Up from the Rubble: Lessons Learned about HRI from Search and Rescue Conference Paper uri icon


  • The Center for Robot-Assisted Search and Rescue has collected data at three responses (World Trade Center, Hurricane Charley, and the La Conchita mudslide) and nine high fidelity field exercises. Our results can be distilled into four lessons. First, building situation awareness, not autonomous navigation, is the major bottleneck in robot autonomy. Most of the robotics literature assumes a single operator single robot (SOSR), while our work shows that two operators working together are nine times more likely to find a victim. Second, human-robot interaction should not be thought of how to control the robot but rather how a team of experts can exploit the robot as an active information source. The third lesson is that team members use shared visual information to build shared mental models and facilitate team coordination. This suggests that high bandwidth, reliable communications will be necessary for effective teamwork. Fourth, victims and rescuers in close proximity to the robots respond to the robot socially. We conclude with observations about the general challenges in human-robot interaction.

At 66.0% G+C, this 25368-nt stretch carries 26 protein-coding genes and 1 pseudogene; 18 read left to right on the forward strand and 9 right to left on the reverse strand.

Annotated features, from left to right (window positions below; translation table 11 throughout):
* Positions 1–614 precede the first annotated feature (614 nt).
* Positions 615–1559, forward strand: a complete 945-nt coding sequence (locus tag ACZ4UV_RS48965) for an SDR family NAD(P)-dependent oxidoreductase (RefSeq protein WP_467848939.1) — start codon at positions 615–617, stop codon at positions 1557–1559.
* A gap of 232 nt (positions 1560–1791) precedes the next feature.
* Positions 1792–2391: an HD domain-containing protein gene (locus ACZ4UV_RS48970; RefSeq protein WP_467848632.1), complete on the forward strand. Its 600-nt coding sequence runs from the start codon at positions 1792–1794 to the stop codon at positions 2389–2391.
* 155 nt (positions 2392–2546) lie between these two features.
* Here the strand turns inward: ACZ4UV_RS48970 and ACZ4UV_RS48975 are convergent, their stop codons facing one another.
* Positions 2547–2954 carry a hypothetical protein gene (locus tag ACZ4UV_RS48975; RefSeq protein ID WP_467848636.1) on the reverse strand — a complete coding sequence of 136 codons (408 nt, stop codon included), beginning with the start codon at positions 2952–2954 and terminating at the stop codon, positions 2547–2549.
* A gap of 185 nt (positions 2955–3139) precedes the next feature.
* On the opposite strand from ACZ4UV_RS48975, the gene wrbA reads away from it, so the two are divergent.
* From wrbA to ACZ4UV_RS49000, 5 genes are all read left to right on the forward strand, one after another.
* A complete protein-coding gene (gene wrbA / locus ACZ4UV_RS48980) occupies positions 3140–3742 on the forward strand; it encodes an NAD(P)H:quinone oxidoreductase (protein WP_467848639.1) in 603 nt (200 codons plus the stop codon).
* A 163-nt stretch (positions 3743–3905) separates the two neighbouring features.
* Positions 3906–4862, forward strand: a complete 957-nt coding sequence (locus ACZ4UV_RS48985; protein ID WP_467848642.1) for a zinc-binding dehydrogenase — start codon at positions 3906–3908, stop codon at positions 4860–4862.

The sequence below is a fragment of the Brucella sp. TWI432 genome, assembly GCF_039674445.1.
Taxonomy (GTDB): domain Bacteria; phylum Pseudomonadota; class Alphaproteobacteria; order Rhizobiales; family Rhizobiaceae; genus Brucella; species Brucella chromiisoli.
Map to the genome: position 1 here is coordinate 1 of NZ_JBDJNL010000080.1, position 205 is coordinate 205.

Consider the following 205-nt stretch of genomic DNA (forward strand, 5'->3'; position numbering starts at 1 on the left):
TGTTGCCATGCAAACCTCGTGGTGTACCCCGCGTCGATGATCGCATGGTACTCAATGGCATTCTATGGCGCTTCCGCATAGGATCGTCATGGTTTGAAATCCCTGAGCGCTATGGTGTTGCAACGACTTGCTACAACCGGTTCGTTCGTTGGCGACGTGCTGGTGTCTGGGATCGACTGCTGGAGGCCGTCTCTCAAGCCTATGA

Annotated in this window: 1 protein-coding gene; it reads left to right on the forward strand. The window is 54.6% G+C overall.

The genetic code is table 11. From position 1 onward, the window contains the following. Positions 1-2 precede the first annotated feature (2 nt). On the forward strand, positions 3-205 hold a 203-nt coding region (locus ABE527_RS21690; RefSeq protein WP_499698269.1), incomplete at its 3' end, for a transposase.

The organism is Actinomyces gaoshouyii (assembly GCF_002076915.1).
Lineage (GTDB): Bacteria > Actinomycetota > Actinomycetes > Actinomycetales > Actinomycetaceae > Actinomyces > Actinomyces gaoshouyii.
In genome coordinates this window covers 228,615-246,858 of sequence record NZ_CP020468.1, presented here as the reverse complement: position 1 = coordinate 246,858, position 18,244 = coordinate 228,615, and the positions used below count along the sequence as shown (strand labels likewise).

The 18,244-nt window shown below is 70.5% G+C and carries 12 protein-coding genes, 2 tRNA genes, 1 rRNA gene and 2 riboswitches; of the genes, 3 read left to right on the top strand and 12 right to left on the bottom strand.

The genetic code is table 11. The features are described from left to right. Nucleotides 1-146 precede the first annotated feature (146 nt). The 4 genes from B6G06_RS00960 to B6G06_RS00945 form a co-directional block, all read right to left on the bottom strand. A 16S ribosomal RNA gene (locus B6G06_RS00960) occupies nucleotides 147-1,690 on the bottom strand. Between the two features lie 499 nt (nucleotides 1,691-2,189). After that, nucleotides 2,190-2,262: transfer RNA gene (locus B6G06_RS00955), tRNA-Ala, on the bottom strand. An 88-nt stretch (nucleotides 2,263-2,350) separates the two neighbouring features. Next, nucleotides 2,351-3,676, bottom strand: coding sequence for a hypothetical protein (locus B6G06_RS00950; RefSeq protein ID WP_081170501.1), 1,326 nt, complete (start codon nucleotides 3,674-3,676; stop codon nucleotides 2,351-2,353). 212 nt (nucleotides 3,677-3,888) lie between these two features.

published proceedings

  • Proceedings of the Human Factors and Ergonomics Society Annual Meeting

author list (cited authors)

  • Murphy, R. R., & Burke, J. L.

citation count

  • 61

complete list of authors

  • Murphy, Robin R||Burke, Jennifer L

publication date

  • September 2005